SitNews - Stories in the News - Ketchikan, Alaska

It's A Small World
By Dave Kiffer


September 05, 2006

Ketchikan, Alaska - Okay everyone, after me!

"It's a world of laughter, a world or tears
it's a world of hopes, it's a world of fear
there's so much that we share
that it's time we're aware
it's a small world after all."

Yeah., yeah, I hate that song too. One of the highlights of the family trip to Disneyland last January was the fact that the Small World ride was closed. Of course, the song was still playing on the loudspeakers, but you take what comfort you can get in the "Happiest Place on Earth."

Anyway, a couple of weeks ago, Charlotte, Liam, Grandpa Vern and I were enjoying the Saturday Market in downtown Portland when a librarian friend of my wife's popped up. He is from Dutch Harbor. The odds of someone from Ketchikan running into someone they know from Dutch Harbor in downtown Portland have to be pretty slim.

My wife was on her way to a regional library conference in Oregon, so it could just have been that they were headed to the same place - thereby making the meeting a little less random. But no, he was just in Portland for a few days R&R. It was the ultimate in random.

This sort of "small world" thing seems to happen to us homo sapiens all the time. In a world of 6 billion odd (and I do mean odd) people, we still run into folks we know - or at least folks who know people we know - at out of the way locations with alarming regularity.

A while back a friend was talking about running into a old Kayhi classmate at a gas station in Bend, Oregon. The classmate - who he had not seen in some 30 years - was pumping his gas.

Another friend - who was born and raised in Juneau - reports that she found herself sitting at conference in San Francisco several years back with another woman who looked vaguely familiar. Turns out they were in the same class at Marie Drake school more than a couple of decades ago.

Sure, some of these Close Encounters could be chalked to the great fact of western American life. No one stays put for very long.

Unlike the East Coast or the Midwest where families that put down roots and stay for generations, us Westerners like to be "drifting along with the tumbling tumbleweeds." After all, if our ancestors didn't have the wanderlust genes then we wouldn't be out here in the first place.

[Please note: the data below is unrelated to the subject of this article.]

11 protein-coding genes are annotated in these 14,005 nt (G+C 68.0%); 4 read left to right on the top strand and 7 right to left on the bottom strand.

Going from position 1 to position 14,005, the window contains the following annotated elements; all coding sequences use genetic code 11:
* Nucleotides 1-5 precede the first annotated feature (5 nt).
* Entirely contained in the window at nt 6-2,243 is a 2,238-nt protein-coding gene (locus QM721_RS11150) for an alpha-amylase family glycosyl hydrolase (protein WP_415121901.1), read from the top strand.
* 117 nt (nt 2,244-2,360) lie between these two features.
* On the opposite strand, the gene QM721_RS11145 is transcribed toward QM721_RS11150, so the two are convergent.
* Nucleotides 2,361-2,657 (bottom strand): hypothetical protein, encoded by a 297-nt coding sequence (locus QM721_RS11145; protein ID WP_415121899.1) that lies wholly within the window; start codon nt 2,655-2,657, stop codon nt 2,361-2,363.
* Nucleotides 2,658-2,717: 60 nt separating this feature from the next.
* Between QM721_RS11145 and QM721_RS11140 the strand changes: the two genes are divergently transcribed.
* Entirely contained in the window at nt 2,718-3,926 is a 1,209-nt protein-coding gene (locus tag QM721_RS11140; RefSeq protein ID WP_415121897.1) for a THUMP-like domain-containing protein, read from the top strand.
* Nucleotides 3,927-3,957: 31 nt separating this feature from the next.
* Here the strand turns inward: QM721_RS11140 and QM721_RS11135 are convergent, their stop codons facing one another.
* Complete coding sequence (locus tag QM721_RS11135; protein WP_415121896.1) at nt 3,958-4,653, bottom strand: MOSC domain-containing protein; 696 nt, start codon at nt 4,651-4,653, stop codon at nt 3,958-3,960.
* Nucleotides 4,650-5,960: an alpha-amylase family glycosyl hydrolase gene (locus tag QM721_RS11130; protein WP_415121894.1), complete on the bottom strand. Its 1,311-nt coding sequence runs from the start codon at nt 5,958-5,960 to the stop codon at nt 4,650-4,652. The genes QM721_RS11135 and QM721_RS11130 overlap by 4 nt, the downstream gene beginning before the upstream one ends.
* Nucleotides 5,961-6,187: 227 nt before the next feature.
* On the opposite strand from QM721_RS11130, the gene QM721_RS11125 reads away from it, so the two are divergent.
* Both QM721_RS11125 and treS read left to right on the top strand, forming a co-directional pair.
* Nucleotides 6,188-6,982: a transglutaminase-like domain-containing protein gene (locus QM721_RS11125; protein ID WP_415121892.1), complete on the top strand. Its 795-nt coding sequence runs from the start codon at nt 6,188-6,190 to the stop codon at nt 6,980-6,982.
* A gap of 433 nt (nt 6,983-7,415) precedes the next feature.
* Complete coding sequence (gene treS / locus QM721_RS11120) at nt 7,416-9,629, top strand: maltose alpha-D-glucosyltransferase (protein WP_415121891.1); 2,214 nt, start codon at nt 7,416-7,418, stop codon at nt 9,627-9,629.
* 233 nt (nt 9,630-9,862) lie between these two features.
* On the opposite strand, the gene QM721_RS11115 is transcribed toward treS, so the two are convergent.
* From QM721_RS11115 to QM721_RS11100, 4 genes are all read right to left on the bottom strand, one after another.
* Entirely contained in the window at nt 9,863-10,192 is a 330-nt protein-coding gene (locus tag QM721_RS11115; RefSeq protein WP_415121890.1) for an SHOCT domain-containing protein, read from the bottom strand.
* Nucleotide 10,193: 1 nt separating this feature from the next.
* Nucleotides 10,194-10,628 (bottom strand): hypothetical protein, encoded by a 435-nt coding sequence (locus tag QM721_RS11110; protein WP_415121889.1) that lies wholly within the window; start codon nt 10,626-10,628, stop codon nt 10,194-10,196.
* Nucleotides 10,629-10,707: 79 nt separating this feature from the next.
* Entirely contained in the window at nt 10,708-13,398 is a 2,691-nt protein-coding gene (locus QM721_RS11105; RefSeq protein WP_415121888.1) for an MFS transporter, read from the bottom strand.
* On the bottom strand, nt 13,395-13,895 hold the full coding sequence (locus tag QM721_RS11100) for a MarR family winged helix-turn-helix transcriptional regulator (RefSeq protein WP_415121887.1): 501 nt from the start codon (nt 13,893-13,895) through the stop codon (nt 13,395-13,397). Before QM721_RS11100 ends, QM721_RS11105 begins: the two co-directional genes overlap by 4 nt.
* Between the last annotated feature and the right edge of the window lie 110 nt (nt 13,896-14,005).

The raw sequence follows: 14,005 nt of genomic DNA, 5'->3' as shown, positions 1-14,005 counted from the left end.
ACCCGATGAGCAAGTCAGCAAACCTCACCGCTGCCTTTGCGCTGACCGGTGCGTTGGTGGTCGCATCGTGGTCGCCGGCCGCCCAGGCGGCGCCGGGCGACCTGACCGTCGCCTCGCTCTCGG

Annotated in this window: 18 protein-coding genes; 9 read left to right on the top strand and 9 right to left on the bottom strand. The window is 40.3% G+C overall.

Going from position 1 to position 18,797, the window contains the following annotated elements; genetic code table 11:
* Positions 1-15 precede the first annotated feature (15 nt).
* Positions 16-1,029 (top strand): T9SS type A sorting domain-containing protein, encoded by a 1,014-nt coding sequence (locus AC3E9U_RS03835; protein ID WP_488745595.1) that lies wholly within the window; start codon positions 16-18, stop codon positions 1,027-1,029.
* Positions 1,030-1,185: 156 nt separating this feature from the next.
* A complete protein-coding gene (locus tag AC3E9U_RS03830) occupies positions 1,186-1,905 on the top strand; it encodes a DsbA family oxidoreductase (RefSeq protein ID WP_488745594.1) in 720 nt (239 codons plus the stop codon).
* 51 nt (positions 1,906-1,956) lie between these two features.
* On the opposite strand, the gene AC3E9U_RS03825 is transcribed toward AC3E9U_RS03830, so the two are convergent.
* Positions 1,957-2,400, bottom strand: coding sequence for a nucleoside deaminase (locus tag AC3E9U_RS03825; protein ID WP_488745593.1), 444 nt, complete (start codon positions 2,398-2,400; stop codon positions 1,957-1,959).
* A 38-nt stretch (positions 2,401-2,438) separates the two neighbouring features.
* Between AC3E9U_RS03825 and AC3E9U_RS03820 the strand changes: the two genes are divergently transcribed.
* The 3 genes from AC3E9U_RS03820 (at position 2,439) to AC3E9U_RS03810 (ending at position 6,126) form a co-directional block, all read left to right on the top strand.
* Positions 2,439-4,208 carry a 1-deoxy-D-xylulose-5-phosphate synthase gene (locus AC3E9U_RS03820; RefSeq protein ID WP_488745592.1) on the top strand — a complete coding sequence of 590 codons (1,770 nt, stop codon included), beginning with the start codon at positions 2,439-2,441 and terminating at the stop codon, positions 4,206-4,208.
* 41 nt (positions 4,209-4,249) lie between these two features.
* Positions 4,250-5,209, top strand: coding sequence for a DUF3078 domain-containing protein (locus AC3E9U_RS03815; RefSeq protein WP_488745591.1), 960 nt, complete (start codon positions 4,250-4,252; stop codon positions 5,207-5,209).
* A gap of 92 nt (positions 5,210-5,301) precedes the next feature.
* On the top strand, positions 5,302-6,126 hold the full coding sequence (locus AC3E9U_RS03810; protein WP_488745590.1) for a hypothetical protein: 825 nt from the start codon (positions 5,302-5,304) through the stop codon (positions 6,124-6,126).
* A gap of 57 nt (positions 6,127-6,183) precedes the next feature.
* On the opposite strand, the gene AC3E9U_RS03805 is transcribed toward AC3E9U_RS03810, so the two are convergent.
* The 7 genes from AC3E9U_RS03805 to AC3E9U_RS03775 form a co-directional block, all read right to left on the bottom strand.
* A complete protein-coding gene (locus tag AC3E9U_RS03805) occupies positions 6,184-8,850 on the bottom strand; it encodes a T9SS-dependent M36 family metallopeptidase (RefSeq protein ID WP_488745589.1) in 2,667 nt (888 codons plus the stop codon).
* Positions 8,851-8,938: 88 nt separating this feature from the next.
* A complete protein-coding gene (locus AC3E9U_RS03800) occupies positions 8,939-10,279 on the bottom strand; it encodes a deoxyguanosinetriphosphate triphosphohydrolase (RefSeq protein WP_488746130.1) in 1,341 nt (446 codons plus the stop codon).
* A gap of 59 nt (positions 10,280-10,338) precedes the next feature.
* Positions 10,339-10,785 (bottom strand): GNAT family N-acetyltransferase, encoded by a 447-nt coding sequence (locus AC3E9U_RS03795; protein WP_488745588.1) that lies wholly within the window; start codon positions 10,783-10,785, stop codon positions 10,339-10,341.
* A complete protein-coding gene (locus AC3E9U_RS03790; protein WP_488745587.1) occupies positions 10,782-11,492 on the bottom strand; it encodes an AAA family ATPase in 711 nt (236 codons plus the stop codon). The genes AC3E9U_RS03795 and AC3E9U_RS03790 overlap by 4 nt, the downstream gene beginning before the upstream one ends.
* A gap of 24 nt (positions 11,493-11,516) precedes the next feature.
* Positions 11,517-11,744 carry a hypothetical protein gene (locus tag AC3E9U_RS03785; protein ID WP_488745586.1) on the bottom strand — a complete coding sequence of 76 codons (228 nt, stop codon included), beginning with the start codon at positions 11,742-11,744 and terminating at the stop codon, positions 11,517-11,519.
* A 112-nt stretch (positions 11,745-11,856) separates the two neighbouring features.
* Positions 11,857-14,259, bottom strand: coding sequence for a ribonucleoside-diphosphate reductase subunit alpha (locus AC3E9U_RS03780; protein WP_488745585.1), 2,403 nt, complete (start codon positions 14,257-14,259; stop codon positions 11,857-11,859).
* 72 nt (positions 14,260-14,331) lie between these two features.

Years ago, the demographic folks determined that the just about half the people who came here lived in Ketchikan less than five years before moving on. So, it makes sense that we would run into some of these folks again someday further down the road.

And it makes sense that the incidence of these "small world" moments would be higher out west because there are a lot of places where people are only short term transients (Actress Julianne Moore - she was Julianne Smith then - and I apparently spent sometime together in elementary school, but neither of us remembers it!).

But then how do you explain some of the "wider" small world stories that you encounter?

I was talking to an acquaintance a few weeks ago and he remarked that he - a Bostonian through and through - had been vacationing in Texas several years back and the person in the next hotel room turned out be his old junior high English teacher.

When I was living briefly in Wyoming a few years back, I had a co-worker tell me that he went to college in California and ended up renting a house on the same block as someone from a neighboring town in Wyoming whom he had done a lot of junior rodeo with. To make matters weirder, he later took a job in Denver, met a nice young woman, married her, and discovered she was the cousin of that same person he had known in both Wyoming and California. Go figure.